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Oh God, Another Olympic Pool Turned Green

Less than 24 hours after Olympic onlookers watched the Rio diving pool turn a murky shade of green, it now looks like the water polo pool is slowly growing something, too.

Officials Don't Know Why The Olympic Diving Pool Turned Green (Also: Gross)

As the women’s synchronised diving teams took to the pool in Rio de Janeiro today, they were greeted by a strange sight. The diving pool had turned green overnight, while the neighbouring water polo pool remained a crystal clear blue. This confused the Olympic organisers, media, and the internet profusely. Long story short: It’s most likely an algae bloom.

Why Did This Lake Suddenly Turn Blood Red?

Three months ago, Iran’s Lake Urmia was green. Today, it’s blood red. But it’s not something that’s been added to the lake that caused the change — it’s something that’s been taken out.

Florida's Slime Coast Is A State-Sponsored Disaster

Image: Maddie Stone The smell hit me as soon as I opened my car door — like rancid milk mixed with dog shit. I gasped for breath as humid air descended, filling my pores with the putrid odor.

El Niño Just Made That Mysterious Warm Blob In The Ocean Disappear

Two years ago, a huge, inexplicable hot patch of water appeared in the Pacific Ocean, and stayed right through the seasons — until now. Referred to among scientists as “the Blob”, it’s finally gone away, taken by El Niño. It may only be a matter of time, though, before the Blob lives again.

Why Algae Could Be The Greatest, And Trickiest, Fuel Source Of All

From powering aeroplanes to replacing nuclear energy, algae has been touted as a green energy miracle. So if our waterways are already filled with the stuff, why isn’t it filling the world’s skies with biofueled planes? Algae is a tricky creature that presents a lot of challenges and misconceptions. Here’s why it’s difficult to harness — and why it could big a big payoff.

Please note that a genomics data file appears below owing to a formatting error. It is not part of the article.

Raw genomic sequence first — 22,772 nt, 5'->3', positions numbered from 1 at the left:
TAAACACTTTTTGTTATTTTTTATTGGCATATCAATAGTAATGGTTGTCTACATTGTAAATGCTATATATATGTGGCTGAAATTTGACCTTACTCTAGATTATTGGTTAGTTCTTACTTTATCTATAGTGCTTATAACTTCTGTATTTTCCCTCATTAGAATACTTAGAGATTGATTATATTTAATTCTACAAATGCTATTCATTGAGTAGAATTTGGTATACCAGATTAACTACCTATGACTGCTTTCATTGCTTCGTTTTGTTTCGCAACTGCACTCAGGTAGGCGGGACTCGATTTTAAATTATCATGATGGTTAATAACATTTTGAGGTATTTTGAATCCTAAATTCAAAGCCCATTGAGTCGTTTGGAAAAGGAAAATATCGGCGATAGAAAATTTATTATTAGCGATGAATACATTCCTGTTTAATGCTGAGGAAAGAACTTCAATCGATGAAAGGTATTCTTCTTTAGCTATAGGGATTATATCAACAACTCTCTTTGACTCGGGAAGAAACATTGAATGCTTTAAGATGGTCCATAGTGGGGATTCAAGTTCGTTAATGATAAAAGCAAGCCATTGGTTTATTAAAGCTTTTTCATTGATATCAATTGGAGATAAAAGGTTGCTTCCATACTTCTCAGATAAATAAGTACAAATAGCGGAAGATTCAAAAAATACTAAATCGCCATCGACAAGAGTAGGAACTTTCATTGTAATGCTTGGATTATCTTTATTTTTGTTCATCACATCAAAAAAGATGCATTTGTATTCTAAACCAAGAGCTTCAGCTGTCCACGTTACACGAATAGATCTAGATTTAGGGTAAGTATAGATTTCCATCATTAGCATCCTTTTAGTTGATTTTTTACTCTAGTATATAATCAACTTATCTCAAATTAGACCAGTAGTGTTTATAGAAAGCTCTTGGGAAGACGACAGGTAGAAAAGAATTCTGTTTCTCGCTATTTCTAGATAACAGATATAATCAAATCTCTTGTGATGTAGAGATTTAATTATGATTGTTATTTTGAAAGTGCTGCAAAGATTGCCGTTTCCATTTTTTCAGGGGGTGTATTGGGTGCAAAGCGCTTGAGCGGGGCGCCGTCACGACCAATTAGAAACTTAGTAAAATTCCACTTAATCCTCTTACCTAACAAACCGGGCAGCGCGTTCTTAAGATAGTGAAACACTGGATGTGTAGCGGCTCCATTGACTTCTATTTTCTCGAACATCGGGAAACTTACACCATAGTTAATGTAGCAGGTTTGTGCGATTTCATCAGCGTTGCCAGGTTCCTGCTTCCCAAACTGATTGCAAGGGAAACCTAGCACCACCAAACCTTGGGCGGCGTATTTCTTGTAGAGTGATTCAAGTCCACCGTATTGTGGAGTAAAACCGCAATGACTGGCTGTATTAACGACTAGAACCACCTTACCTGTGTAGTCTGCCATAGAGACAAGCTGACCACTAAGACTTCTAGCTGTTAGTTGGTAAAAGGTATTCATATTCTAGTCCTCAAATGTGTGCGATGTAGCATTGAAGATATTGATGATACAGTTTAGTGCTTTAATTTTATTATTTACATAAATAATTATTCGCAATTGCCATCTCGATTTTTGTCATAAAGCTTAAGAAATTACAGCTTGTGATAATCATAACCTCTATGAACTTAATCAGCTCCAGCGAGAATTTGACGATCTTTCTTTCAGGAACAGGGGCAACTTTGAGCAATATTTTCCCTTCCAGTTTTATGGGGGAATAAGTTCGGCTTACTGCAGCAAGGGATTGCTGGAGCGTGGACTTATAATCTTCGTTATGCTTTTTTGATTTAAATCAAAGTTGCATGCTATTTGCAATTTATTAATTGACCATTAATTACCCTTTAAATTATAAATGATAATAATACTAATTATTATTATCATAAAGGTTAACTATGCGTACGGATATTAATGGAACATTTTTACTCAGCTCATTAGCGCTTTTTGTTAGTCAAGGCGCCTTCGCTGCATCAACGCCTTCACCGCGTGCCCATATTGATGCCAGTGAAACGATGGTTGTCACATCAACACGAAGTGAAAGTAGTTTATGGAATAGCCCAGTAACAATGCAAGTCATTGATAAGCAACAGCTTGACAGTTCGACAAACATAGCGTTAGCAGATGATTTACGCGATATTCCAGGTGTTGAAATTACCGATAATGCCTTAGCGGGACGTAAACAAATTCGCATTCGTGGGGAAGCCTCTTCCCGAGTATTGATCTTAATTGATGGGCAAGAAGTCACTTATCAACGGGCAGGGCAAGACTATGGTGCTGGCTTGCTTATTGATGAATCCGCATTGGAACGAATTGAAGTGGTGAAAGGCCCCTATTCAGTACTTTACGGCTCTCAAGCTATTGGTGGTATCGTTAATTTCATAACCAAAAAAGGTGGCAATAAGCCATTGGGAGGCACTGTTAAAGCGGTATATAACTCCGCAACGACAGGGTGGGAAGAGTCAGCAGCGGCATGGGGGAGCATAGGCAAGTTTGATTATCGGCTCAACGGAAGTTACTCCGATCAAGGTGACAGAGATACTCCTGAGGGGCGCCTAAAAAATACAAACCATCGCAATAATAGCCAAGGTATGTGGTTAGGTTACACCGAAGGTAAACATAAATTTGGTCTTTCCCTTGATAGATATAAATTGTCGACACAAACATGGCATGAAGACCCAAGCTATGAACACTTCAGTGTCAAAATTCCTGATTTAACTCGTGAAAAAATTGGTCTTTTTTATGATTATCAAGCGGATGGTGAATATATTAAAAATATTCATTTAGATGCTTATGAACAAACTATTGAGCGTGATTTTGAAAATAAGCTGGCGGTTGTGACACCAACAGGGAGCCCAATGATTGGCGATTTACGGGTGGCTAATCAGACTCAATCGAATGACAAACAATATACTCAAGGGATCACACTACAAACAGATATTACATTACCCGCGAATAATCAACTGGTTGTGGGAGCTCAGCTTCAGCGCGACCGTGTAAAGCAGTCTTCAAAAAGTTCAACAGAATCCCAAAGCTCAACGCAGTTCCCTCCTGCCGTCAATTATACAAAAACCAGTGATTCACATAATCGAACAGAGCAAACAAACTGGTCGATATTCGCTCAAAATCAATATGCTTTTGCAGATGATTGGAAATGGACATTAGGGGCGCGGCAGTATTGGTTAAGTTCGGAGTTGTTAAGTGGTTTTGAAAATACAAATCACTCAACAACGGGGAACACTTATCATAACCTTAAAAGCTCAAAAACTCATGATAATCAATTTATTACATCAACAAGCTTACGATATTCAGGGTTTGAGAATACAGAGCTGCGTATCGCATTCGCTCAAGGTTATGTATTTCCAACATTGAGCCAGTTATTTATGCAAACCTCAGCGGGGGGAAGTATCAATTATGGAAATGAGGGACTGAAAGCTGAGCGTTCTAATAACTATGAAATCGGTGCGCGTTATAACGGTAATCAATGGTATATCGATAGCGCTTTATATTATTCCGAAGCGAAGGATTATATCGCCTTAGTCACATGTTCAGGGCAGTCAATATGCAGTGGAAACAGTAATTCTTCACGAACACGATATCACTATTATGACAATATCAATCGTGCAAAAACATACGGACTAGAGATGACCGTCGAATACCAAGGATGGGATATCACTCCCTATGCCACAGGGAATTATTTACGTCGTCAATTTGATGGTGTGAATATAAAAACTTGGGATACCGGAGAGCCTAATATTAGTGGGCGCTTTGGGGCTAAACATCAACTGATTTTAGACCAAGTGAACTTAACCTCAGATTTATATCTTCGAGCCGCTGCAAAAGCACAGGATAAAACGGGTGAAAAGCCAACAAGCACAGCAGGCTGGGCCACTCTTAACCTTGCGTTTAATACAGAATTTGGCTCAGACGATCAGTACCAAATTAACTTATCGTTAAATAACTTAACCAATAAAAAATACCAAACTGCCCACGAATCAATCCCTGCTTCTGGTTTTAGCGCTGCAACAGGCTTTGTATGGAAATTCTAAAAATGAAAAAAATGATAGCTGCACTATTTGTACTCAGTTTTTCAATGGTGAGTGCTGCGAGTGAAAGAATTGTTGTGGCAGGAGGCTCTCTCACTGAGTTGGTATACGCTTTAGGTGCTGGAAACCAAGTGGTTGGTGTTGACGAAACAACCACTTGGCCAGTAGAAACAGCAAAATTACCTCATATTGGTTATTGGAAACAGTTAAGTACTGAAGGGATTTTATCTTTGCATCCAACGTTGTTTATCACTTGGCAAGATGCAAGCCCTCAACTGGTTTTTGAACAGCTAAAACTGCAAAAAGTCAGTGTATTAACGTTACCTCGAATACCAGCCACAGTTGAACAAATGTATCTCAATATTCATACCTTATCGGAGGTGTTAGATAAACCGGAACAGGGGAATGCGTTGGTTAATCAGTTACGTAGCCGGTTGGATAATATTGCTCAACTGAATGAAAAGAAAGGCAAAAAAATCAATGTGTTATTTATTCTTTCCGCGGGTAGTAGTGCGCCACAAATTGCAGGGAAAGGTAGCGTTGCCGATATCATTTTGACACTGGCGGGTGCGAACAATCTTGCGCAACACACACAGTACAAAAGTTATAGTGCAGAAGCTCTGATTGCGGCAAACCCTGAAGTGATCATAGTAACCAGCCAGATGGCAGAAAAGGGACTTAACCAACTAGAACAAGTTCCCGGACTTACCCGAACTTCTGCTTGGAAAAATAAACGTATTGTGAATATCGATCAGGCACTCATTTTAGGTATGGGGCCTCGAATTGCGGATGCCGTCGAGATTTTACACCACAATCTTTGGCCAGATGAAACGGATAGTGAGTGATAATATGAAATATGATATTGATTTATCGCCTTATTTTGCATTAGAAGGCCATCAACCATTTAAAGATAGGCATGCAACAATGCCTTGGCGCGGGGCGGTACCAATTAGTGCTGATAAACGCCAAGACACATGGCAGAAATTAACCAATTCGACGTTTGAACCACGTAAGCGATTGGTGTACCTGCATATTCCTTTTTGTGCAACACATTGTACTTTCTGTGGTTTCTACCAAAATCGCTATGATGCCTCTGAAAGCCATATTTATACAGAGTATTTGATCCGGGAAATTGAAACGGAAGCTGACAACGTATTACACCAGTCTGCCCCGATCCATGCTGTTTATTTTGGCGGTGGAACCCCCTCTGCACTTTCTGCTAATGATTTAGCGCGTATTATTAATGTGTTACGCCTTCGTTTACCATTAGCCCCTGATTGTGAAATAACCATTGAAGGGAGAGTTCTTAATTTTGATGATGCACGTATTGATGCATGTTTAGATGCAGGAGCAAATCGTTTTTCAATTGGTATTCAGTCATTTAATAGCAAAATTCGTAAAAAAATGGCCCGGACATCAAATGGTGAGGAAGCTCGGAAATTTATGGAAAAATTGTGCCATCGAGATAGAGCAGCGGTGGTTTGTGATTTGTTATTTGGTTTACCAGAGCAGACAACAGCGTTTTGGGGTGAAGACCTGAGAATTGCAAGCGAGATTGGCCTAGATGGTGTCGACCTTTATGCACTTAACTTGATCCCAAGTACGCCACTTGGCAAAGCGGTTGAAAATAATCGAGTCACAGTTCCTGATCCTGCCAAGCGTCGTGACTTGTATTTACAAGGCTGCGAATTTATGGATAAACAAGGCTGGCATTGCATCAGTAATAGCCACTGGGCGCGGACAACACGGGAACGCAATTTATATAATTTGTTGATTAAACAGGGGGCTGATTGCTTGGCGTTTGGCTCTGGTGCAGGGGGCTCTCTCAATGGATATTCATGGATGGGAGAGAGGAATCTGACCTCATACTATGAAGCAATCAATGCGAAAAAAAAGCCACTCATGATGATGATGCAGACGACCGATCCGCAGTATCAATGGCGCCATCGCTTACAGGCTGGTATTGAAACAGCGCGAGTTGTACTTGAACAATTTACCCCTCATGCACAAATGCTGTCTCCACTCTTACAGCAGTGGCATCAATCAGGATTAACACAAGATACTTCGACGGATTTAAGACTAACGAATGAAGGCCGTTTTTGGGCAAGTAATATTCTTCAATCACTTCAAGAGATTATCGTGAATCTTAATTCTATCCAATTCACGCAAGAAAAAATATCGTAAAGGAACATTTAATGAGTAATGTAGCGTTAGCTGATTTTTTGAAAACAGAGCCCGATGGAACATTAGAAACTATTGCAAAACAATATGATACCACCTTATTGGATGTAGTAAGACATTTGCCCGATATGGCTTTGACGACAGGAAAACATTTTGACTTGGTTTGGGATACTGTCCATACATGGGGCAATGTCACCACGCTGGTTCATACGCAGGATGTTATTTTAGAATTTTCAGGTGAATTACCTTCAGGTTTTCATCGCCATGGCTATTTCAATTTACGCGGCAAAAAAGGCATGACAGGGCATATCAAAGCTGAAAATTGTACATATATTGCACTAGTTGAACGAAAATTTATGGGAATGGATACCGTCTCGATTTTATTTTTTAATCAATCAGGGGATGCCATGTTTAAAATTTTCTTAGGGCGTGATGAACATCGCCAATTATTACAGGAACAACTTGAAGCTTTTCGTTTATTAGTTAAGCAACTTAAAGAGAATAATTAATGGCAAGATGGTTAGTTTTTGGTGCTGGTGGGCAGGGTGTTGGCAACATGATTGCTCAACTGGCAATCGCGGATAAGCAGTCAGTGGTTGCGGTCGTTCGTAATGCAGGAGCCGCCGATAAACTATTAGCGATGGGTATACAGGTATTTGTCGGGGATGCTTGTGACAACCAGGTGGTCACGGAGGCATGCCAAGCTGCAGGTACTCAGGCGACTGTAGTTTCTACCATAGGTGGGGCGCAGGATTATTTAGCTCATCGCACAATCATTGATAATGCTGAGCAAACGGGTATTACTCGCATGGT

In The Future, International Airline Travel Will Actually Be Fun Again

Travelling abroad is inherently thrilling — but then there’s that interminable, soul-sucking trek to get there. In the future, things might be very different.

The Key To Colonizing Mars Could Be These Tiny Green Microbes

Long ago, a clan of hardy microbes called cyanobacteria helped terraform the lifeless Earth into a vibrant biosphere. Today, the very same critters could be the key to colonizing Mars.

Fuel Made From Algae Could Help Fukushima -- And The Rest Of The World

In the ongoing search for a non-nuclear energy, Fukushima could find a partial answer in living, green, microalgae. And algae can help the rest of the world, too.

Get Lost In The Swirling Green Seas Of A Massive Algae Bloom

The image above, “Eye of an Algal Storm” was captured by the European Space Agency’s Sentinel-2A satellite over the middle of the Baltic Sea on 7 August. With a spatial resolution of just 10 metres, ripples and waves are captured in stunning detail. In the top centre of the image, you can even make out the wake of a ship as it slices through cyanobacteria-laden waters.

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